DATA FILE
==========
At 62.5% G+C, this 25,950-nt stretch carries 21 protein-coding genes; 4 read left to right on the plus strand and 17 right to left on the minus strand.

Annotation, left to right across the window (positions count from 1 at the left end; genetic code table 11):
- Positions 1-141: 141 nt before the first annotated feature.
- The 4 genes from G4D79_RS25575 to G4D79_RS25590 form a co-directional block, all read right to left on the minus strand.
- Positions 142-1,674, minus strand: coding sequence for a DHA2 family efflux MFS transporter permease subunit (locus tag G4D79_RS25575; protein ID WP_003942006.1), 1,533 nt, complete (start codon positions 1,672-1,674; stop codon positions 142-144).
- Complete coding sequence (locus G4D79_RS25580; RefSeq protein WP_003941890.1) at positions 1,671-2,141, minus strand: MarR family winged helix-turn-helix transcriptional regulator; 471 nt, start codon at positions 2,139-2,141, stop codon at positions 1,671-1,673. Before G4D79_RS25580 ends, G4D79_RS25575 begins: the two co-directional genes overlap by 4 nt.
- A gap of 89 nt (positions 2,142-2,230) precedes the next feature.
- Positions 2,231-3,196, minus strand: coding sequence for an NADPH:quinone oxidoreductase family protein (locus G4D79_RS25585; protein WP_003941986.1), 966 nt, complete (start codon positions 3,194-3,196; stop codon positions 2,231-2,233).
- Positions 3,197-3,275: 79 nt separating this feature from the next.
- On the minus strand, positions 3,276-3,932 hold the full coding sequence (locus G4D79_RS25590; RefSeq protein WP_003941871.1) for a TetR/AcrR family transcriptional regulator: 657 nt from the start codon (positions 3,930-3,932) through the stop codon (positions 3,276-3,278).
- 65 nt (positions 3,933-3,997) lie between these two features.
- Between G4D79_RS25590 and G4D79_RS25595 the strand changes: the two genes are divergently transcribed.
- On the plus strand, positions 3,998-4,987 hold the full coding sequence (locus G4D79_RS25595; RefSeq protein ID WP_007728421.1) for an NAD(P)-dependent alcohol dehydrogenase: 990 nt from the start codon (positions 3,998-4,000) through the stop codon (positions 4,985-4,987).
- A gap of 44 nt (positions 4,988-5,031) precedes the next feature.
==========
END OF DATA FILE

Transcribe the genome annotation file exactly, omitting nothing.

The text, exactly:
At 62.5% G+C, this 25,950-nt stretch carries 21 protein-coding genes; 4 read left to right on the plus strand and 17 right to left on the minus strand.

Annotation, left to right across the window (positions count from 1 at the left end; genetic code table 11):
- Positions 1-141: 141 nt before the first annotated feature.
- The 4 genes from G4D79_RS25575 to G4D79_RS25590 form a co-directional block, all read right to left on the minus strand.
- Positions 142-1,674, minus strand: coding sequence for a DHA2 family efflux MFS transporter permease subunit (locus tag G4D79_RS25575; protein ID WP_003942006.1), 1,533 nt, complete (start codon positions 1,672-1,674; stop codon positions 142-144).
- Complete coding sequence (locus G4D79_RS25580; RefSeq protein WP_003941890.1) at positions 1,671-2,141, minus strand: MarR family winged helix-turn-helix transcriptional regulator; 471 nt, start codon at positions 2,139-2,141, stop codon at positions 1,671-1,673. Before G4D79_RS25580 ends, G4D79_RS25575 begins: the two co-directional genes overlap by 4 nt.
- A gap of 89 nt (positions 2,142-2,230) precedes the next feature.
- Positions 2,231-3,196, minus strand: coding sequence for an NADPH:quinone oxidoreductase family protein (locus G4D79_RS25585; protein WP_003941986.1), 966 nt, complete (start codon positions 3,194-3,196; stop codon positions 2,231-2,233).
- Positions 3,197-3,275: 79 nt separating this feature from the next.
- On the minus strand, positions 3,276-3,932 hold the full coding sequence (locus G4D79_RS25590; RefSeq protein WP_003941871.1) for a TetR/AcrR family transcriptional regulator: 657 nt from the start codon (positions 3,930-3,932) through the stop codon (positions 3,276-3,278).
- 65 nt (positions 3,933-3,997) lie between these two features.
- Between G4D79_RS25590 and G4D79_RS25595 the strand changes: the two genes are divergently transcribed.
- On the plus strand, positions 3,998-4,987 hold the full coding sequence (locus G4D79_RS25595; RefSeq protein ID WP_007728421.1) for an NAD(P)-dependent alcohol dehydrogenase: 990 nt from the start codon (positions 3,998-4,000) through the stop codon (positions 4,985-4,987).
- A gap of 44 nt (positions 4,988-5,031) precedes the next feature.